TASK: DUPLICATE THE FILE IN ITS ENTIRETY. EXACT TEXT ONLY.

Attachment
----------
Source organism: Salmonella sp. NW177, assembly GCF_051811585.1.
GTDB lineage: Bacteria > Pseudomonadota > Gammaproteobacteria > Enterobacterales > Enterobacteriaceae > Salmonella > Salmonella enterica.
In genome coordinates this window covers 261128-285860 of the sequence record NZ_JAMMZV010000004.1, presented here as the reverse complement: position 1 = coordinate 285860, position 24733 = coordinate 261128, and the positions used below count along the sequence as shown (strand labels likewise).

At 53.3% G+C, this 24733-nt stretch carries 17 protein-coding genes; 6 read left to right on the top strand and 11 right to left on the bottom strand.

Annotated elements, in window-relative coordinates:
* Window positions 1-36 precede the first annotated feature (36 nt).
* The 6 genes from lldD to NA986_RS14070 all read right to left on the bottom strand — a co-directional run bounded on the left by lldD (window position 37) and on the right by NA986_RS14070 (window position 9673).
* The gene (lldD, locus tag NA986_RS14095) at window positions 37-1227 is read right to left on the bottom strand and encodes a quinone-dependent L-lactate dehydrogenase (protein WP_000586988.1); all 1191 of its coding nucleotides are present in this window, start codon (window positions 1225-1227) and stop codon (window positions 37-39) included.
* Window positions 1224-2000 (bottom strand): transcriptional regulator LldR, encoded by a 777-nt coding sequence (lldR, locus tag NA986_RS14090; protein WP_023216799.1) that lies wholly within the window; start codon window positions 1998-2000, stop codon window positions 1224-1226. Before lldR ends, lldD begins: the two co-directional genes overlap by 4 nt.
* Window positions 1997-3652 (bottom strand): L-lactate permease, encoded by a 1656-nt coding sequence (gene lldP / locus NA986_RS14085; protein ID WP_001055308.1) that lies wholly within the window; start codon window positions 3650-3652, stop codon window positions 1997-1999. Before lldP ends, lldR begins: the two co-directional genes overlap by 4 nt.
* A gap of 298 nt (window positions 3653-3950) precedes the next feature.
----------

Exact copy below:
Source organism: Salmonella sp. NW177, assembly GCF_051811585.1.
GTDB lineage: Bacteria > Pseudomonadota > Gammaproteobacteria > Enterobacterales > Enterobacteriaceae > Salmonella > Salmonella enterica.
In genome coordinates this window covers 261128-285860 of the sequence record NZ_JAMMZV010000004.1, presented here as the reverse complement: position 1 = coordinate 285860, position 24733 = coordinate 261128, and the positions used below count along the sequence as shown (strand labels likewise).

At 53.3% G+C, this 24733-nt stretch carries 17 protein-coding genes; 6 read left to right on the top strand and 11 right to left on the bottom strand.

Annotated elements, in window-relative coordinates:
* Window positions 1-36 precede the first annotated feature (36 nt).
* The 6 genes from lldD to NA986_RS14070 all read right to left on the bottom strand — a co-directional run bounded on the left by lldD (window position 37) and on the right by NA986_RS14070 (window position 9673).
* The gene (lldD, locus tag NA986_RS14095) at window positions 37-1227 is read right to left on the bottom strand and encodes a quinone-dependent L-lactate dehydrogenase (protein WP_000586988.1); all 1191 of its coding nucleotides are present in this window, start codon (window positions 1225-1227) and stop codon (window positions 37-39) included.
* Window positions 1224-2000 (bottom strand): transcriptional regulator LldR, encoded by a 777-nt coding sequence (lldR, locus tag NA986_RS14090; protein WP_023216799.1) that lies wholly within the window; start codon window positions 1998-2000, stop codon window positions 1224-1226. Before lldR ends, lldD begins: the two co-directional genes overlap by 4 nt.
* Window positions 1997-3652 (bottom strand): L-lactate permease, encoded by a 1656-nt coding sequence (gene lldP / locus NA986_RS14085; protein ID WP_001055308.1) that lies wholly within the window; start codon window positions 3650-3652, stop codon window positions 1997-1999. Before lldP ends, lldR begins: the two co-directional genes overlap by 4 nt.
* A gap of 298 nt (window positions 3653-3950) precedes the next feature.